Recently Developed Reflex Light Barrier Offers Reflector-free Detection

November 17, 2023 by Seth Price

Wenglor has released the P1PM reflex light barrier that aims to improve safety and quality in the manufacturing environment—without the use of a reflector.

The Wenglor Sensoric Group has expanded its catalog with a new and improved light barrier system. The P1PM light barrier is a reflectorless light system that measures return time and backscattered light intensity. Wenglor's compact, rugged sensor is designed for use in a variety of settings, including part detection and fill-level monitoring.


Wenglor Sensoric Group Reflex Light Barrier uses an emitter and receiver in the same housing

A digital portrayal of the P1PM reflex light barrier detecting small parts on an aluminum surface. Image used courtesy of Wenglor


Detecting Distance and Intensity

Light barriers are used to detect the distance between objects and thicknesses of coatings. A light barrier system emits light and looks for the reflection as a source of information. For calculating distances, pulses are emitted, and the time it takes to receive the reflection is measured. The distance can then be calculated because the time is measured, and the speed of light is known. 

Safety interlocks also use light barriers to determine whether foreign objects, such as a worker’s hand, are in a protected space. In this case, the distance is either shorter than expected or some characteristic of the reflection has changed. In some cases, the light is returned from a highly reflective barrier, so the return signal's intensity is reduced if this barrier is broken. More often than not, the reduction in distance is the trigger to open the interlock. 


challenges of light barrier systems include ambient lighting and varied object surfaces

Ambient lighting and varied object surfaces can pose a challenge for typical light barrier systems. Image used courtesy of Wenglor


Light Barrier Challenges

Designing a light barrier system is not fool-proof. Some applications are more challenging than others. Because the system relies on reflected light, anything interrupting the reflected light can cause problems. Bright ambient indoor lighting or changing sunlight through a window or skylight can wreak havoc on the calibration and use of a light barrier system. Furthermore, non-reflective, transparent, or translucent objects can be difficult to detect. Even reflective objects, which might catch changing light from normal movement in a factory, can lead to issues.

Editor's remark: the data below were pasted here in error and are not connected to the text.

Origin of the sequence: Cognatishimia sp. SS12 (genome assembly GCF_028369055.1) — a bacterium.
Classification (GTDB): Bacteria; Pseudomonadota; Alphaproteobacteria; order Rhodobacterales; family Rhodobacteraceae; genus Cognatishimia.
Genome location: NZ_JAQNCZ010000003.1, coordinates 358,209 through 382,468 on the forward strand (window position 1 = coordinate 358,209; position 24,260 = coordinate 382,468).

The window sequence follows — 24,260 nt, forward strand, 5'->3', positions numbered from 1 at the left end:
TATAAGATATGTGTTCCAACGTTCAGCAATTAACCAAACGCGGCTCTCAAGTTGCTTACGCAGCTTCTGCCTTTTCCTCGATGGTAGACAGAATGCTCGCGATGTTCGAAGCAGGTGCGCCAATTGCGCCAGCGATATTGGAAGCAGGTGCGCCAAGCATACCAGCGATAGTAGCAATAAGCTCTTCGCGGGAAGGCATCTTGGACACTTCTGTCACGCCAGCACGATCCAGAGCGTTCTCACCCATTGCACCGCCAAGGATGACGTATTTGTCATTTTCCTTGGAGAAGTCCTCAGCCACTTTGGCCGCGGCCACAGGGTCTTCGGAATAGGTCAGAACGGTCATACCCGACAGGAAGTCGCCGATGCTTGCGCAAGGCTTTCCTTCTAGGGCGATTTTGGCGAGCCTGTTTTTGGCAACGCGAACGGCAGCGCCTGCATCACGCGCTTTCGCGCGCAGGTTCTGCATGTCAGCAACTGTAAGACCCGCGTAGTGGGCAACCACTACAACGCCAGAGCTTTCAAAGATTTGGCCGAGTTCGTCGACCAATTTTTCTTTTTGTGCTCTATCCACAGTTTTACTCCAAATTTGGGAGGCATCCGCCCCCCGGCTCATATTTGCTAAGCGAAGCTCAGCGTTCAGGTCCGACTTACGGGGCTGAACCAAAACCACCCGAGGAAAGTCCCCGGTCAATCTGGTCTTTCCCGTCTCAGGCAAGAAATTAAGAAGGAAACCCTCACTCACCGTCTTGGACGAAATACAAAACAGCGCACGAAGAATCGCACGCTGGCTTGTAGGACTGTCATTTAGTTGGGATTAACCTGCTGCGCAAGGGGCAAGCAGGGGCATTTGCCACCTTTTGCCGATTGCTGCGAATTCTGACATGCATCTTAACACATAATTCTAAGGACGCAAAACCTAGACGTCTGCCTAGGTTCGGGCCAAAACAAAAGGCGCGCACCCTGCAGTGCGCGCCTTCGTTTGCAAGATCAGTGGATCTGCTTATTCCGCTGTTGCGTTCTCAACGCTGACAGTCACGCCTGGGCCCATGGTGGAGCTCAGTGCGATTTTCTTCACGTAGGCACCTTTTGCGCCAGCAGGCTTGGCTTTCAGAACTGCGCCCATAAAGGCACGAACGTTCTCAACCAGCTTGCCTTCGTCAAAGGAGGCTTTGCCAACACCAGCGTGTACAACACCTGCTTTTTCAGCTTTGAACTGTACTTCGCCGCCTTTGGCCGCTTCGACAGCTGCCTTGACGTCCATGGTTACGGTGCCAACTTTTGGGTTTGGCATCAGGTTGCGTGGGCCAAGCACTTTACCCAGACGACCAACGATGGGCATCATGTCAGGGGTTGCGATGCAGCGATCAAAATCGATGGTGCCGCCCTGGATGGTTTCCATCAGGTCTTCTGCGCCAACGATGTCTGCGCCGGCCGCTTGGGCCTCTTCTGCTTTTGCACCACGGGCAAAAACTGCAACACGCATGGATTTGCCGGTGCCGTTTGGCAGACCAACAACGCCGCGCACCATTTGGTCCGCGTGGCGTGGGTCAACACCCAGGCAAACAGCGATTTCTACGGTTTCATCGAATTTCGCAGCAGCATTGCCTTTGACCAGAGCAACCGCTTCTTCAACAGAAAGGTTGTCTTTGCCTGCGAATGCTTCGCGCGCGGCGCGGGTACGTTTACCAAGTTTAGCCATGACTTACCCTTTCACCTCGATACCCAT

Wenglor P1PM reflex light barrier has four available varients for teaching on static or moving backgrounds and with a PNP switching output or an NPN switching output

The Wenglor P1PM reflex light barrier has four available models for static or moving backgrounds and PNP or NPN switching outputs. Image used courtesy of Wenglor


The P1PM Reflex Light Barrier

Wenglor addresses the challenges faced by standard light barriers with its new P1PM reflex light barrier. As part of the PNG // Smart Reflex system, Wenglor's P1PM sensors do not require a return reflector but are instead “trained” by the operator. In doing so, ambient light conditions can be subtracted out, leaving behind a sensitive detection method that does not require the alignment and space needed for most reflected systems.

Also, reflectors tend to get dusty in the manufacturing environment, which may lead to downtime for cleaning. A reflector-free design eliminates that hassle. The P1PM is capable of working in dusty, dirty environments and on reflective, non-reflective, glossy, and semi-transparent surfaces, making it versatile for most production facilities. It is also rugged and suitable for use in environments with high vibration.


Reliable Processing and Detection

Wenglor’s P1PM light barrier has the potential to improve safety and quality in manufacturing environments. The ease of installation, calibration, and operation make it an attractive alternative to legacy light barriers that can suffer from inaccuracy in distance measurements, false positives, AND false negatives for safety interlocks.